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Victoria Taylor, reddit, Director of Talent

Update: A few months after this interview took place, Victoria Taylor left reddit due to a controversy over the site’s popular AMA (Ask Me Anything) forum, which Taylor was responsible for organizing. Her dismissal caused many of the voluntary moderators at reddit to protest by shutting down hundreds of sub-forums on the site.
- Editors

April, 2015

It's a big year for reddit. Next month will mark ten years since the company first launched its website and quickly became one of the world’s most popular online communities with millions of daily users. I met with reddit's Director of Talent, Victoria Taylor, to discuss why “The Front Page of the Internet” is still going strong after a decade---and why they recently decided to enter new media territory.

It was only 10 A.M. when I sat down to chat with Taylor in reddit’s trendy coworking space in Lower Manhattan, but the company already had the Internet buzzing with excitement. It was the morning of April Fools’ Day and reddit had posted a mysterious blue button to its website, which reddit users—or “redditors”—were only allowed to push once. Next to the button was a timer that counted down from 60 seconds, and every time a redditor pushed the button the timer was reset. For months, no-one knew what would happen when the timer hit zero. The prank drove users wild with anticipation (more than one million people pushed the button) until, finally, it ended on June 8th with a short message from reddit, simply reading: “The experiment is over.”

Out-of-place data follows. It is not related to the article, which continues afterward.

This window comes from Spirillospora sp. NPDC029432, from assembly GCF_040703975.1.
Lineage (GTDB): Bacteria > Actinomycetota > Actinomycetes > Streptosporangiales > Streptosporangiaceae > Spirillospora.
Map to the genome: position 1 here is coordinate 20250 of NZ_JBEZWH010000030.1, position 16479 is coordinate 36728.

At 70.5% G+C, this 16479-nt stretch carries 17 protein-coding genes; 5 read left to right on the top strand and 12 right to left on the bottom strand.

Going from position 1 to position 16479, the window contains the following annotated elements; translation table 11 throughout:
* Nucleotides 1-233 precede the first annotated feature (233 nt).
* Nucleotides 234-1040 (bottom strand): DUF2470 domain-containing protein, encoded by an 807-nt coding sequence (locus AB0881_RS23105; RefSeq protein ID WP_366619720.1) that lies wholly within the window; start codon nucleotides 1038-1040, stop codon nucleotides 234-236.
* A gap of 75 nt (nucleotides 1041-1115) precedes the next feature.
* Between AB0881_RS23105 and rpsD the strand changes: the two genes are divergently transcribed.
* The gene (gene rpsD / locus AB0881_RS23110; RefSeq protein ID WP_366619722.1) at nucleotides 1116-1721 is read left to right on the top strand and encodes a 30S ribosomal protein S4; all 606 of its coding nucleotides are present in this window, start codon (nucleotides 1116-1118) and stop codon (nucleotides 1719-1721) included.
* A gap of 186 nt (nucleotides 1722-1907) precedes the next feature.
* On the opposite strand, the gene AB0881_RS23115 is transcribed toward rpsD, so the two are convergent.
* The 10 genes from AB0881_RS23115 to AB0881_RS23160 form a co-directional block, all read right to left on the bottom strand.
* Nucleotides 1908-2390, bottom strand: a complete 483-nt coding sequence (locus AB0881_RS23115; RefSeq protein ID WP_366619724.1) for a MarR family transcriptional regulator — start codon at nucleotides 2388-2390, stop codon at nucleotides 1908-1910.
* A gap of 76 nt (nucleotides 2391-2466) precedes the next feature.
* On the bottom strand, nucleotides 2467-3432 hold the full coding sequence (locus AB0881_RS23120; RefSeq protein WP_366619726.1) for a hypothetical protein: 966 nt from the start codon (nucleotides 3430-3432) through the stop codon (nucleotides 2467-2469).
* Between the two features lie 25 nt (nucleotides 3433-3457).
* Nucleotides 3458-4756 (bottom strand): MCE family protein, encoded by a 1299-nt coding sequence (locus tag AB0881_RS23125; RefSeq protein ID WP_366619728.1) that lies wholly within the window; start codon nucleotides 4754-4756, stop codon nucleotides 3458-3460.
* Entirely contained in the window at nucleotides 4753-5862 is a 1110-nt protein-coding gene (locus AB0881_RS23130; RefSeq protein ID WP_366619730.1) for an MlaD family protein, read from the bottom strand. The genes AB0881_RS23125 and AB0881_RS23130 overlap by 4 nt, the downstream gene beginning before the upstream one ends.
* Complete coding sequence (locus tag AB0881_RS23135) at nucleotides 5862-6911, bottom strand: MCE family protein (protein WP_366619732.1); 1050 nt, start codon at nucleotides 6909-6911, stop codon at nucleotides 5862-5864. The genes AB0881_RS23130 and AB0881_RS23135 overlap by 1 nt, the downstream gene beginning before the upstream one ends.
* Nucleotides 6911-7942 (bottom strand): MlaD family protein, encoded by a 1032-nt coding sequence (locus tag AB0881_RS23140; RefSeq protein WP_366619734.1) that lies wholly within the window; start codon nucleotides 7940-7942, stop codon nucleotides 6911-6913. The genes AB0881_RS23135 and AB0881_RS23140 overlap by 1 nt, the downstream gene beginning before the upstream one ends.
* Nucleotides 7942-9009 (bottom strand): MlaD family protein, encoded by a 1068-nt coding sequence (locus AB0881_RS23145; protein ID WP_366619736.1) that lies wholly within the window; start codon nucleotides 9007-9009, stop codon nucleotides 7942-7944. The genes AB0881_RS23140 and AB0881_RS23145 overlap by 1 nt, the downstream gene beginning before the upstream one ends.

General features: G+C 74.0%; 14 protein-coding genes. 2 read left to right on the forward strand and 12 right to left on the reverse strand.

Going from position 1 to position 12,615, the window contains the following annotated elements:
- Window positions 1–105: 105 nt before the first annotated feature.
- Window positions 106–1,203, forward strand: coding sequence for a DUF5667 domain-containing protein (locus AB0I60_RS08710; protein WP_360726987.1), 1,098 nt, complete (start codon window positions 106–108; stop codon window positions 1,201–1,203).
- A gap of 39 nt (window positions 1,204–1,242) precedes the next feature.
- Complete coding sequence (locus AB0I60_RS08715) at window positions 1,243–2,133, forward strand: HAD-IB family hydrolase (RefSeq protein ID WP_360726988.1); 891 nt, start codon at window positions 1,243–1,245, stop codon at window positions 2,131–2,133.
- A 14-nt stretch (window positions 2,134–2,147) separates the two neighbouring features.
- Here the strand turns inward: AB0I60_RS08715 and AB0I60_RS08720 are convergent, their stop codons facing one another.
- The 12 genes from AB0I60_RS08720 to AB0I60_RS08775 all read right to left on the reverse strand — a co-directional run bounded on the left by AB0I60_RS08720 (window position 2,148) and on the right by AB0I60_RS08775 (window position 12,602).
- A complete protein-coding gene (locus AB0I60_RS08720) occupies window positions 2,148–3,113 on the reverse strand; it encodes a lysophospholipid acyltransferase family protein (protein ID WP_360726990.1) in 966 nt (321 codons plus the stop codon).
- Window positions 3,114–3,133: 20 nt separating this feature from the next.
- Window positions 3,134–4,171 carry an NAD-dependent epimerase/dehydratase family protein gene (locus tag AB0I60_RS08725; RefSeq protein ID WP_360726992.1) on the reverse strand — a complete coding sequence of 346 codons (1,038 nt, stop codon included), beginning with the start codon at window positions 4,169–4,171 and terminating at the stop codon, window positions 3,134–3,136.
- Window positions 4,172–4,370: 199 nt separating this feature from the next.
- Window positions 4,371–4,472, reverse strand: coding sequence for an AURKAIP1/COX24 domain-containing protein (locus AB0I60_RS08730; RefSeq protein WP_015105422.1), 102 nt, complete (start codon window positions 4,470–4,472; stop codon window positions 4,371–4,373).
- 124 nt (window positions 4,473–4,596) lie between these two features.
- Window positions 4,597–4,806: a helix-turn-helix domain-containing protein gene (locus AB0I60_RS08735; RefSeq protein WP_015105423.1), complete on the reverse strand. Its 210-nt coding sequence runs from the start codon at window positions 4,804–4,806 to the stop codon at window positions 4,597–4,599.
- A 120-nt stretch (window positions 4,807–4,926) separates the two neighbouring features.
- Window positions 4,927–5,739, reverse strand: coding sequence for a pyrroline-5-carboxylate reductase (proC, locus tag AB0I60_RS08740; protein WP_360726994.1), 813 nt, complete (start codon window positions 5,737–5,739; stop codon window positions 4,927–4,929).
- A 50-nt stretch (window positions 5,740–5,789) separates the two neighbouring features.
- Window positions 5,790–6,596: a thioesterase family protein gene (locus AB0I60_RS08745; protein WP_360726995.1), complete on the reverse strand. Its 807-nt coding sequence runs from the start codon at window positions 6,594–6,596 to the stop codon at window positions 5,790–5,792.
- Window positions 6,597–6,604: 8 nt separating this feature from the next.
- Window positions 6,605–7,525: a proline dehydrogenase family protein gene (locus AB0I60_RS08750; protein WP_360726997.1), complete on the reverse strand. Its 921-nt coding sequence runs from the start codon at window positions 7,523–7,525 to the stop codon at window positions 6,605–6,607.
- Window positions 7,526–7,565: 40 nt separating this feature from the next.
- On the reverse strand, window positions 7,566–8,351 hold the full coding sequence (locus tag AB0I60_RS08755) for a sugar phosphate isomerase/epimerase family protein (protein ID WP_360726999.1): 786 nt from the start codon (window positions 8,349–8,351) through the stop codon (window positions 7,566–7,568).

The button may have been a rare and unusual event, but the buzz surrounding reddit is not. Since the company launched its website in 2005, it has become one of the most popular online communities in the world—one of the biggest highlights being a visit from President Obama, who did an AMA live blog (reddit language for “Ask Me Anything”) in 2012. Last month, more than 172 million people from more than 200 countries visited the website to share and discuss their stories, thoughts, and ideas; and, over time, reddit has managed to raise millions of dollars for charity.

Thus, it would seem that the two reddit co-founders, Steve Huffman and Alexis Ohanian, who initially set out with the simple goal of making the world “suck less,” could easily say mission accomplished. But there is much more to come. In January, reddit announced that it will now be creating original media content from the pool of stories that users share on their website every day. “There are so many media companies that are so good at harvesting that content,” Alexis Ohanian told in an interview this past January, adding, “What I want to do is allow those stories—and the story behind their story—to be told by the people who are actually responsible for them.”

The first content of this kind is the free podcast series “Upvoted,” which was published in January. But reddit isn’t limiting itself to audio and wants to experiment in other areas as well. Taylor talked to me about this new turn and explained some of the reasons for reddit’s seemingly never-ending success.

Sara Wilkins. What makes reddit stand out?